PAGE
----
My artist residency concluded at the end of March this year, but my work with printing combined with photograms has continued.
The other day I was looking into using background washes of colour behind the photograms of Pohutukawa leaves, inspired by Paul Jenkins (1923-2012), an American artist who's large scale works of bucket-thrown paint are beautiful. I do like the way these images of mine come together, but they are not perfect so - more work!
One development was that I have been able to produce A3 sized work, larger than the 20x20cm pieces I have been doing. I am excited about this as scale is an issue to me. I keep wanting to work bigger. It's the limitations of washing/fixing trays that are keeping me back. I think I may have a 'fix' for that though, investigation to come.
The old Pohutukawa trees that surround where I have been living during my stay in Piha are a strong presence. I have photographed them in a few different ways since I arrived here - at night, in moonlight, first thing in the morning etc. This afternoon I stumbled upon a combination of afternoon light and an idea I first visited about a year ago - out of focus-ness. And there I had it, what I was after - more of a feeling then a record of details (clearly), but I like these images best, so far.
I'm really happy with my progress this week, so I thought I would share an example of how one of the first pieces was made...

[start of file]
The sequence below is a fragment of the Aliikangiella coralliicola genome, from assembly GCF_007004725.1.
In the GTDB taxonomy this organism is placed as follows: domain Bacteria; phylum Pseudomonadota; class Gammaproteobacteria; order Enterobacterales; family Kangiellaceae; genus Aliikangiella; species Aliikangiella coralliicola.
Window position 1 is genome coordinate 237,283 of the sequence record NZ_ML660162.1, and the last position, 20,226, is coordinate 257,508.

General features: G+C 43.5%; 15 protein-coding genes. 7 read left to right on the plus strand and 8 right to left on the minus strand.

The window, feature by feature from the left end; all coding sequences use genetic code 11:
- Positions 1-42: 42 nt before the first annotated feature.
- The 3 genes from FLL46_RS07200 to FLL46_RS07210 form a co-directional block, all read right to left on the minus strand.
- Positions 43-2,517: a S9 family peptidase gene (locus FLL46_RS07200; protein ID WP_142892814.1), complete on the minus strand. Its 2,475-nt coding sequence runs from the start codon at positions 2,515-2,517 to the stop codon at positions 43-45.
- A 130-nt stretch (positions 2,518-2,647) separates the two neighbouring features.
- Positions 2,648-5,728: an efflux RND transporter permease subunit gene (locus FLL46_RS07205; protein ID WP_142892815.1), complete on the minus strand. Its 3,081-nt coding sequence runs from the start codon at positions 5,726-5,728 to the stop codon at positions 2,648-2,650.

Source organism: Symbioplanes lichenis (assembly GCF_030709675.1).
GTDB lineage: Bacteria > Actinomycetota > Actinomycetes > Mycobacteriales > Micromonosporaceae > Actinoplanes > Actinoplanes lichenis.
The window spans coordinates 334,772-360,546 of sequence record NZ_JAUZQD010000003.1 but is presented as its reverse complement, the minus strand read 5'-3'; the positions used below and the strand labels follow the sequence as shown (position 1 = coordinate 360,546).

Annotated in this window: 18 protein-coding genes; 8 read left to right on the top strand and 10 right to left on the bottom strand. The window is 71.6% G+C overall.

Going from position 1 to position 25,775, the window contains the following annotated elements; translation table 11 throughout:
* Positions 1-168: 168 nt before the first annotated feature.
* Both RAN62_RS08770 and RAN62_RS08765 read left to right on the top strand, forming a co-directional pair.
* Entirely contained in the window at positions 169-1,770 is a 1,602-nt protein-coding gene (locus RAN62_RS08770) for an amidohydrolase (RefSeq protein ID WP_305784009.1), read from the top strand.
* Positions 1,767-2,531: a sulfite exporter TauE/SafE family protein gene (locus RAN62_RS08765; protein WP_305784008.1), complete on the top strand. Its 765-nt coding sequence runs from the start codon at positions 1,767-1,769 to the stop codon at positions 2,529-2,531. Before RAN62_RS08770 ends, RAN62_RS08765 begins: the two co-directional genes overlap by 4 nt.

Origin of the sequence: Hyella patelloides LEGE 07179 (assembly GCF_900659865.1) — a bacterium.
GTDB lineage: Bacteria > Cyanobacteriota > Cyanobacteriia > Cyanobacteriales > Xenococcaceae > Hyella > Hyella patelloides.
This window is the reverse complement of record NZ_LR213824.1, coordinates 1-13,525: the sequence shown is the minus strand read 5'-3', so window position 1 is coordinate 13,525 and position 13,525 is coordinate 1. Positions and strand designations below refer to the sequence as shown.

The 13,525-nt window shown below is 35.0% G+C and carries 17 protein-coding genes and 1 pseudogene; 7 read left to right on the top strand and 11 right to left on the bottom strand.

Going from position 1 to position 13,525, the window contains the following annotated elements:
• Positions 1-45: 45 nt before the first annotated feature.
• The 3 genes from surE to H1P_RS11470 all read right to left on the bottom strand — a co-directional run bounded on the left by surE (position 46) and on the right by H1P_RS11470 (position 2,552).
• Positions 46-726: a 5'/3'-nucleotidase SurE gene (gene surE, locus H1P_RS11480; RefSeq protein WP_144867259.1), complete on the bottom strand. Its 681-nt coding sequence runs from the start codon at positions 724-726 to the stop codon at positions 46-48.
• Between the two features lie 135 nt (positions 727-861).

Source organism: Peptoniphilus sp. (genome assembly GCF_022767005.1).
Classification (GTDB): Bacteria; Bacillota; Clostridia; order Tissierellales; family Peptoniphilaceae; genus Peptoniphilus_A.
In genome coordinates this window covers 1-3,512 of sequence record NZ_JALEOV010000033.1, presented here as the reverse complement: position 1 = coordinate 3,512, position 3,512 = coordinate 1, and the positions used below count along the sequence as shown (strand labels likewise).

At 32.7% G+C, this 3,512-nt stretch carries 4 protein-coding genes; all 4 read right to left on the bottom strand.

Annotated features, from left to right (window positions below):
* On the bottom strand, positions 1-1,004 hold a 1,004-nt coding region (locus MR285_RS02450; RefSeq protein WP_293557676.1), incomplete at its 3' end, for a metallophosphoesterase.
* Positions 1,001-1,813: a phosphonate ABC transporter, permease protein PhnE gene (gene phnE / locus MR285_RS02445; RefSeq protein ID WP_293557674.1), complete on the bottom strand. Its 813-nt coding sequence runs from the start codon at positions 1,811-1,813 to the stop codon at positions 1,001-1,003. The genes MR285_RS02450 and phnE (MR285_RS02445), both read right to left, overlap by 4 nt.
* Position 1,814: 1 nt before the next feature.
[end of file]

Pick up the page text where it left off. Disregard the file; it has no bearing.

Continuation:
First I use the Gelliplate to create the top half in colour using foliage from around where I am staying. I try to pick plants that relate to the subject.
I have done an edition of 3 when doing Van Dyke Brown prints (so far), but the finals are all still very different from each other as the monotypes can't be replicated - each print is a one-off.
The transparency is taped to the glass and after coating my paper with Van Dyke Brown emulsion, which I made a few weeks ago, I sandwich the sensitised paper between the transparency, glass and heavy board (while in my makeshift darkroom). This is called contact printing and the image is the same size as the transparency negative. It takes between 5-15 minutes to expose this print in sunlight, depending on how much cloud cover there is. I haven't made any on darker days.
I then rinse it in water, fix with 'Hypo' and rinse/soak again in water. I repeat all this for each image till I have done all three. Then they need to be rinsed gently in flowing water so that's where the next step comes in...
The prints are basically clean, but this step ensures they won't fade (well anything will if you leave it in the sun long enough so don't put art work in direct sunlight ok?). The handy little stream is just the right depth for my basin and the holes in the handles allow the water to flow around the prints without the lot getting over-flooded. I put a couple of rocks in the bottom and made a bit of a dam to make perfectly sure they don't float away (it rocks). 15 minutes in here while I go for a walk...
Once rinsed the print is dried flat under tea towels and weighted to help it dry flat as possible. Then I hand-colour to get the final look I want.
This print was all about the yellow bowl and is called 'Catching Hymenoptera'. Hymenoptera are ants, bees, wasps etc. and diptera are flies. The yellow bowls are mainly used by those in the Natural Sciences for collecting small parasitic wasps of which some are native to New Zealand.
'A coherent and synonymised checklist of names enables the integration of studies from disparate sources, further enriching our understanding of the world’s biodiversity.'
‘People expect photography to be honest, accurate and reproducible...Of course none of these are true. Photography is infinitely mutable, and always was.’
Why create a catalogue of life?
I am very pleased to be participating in a 5 week Earthskin Creative Residency located at the Waygood Foundation in Piha, Auckland, New Zealand.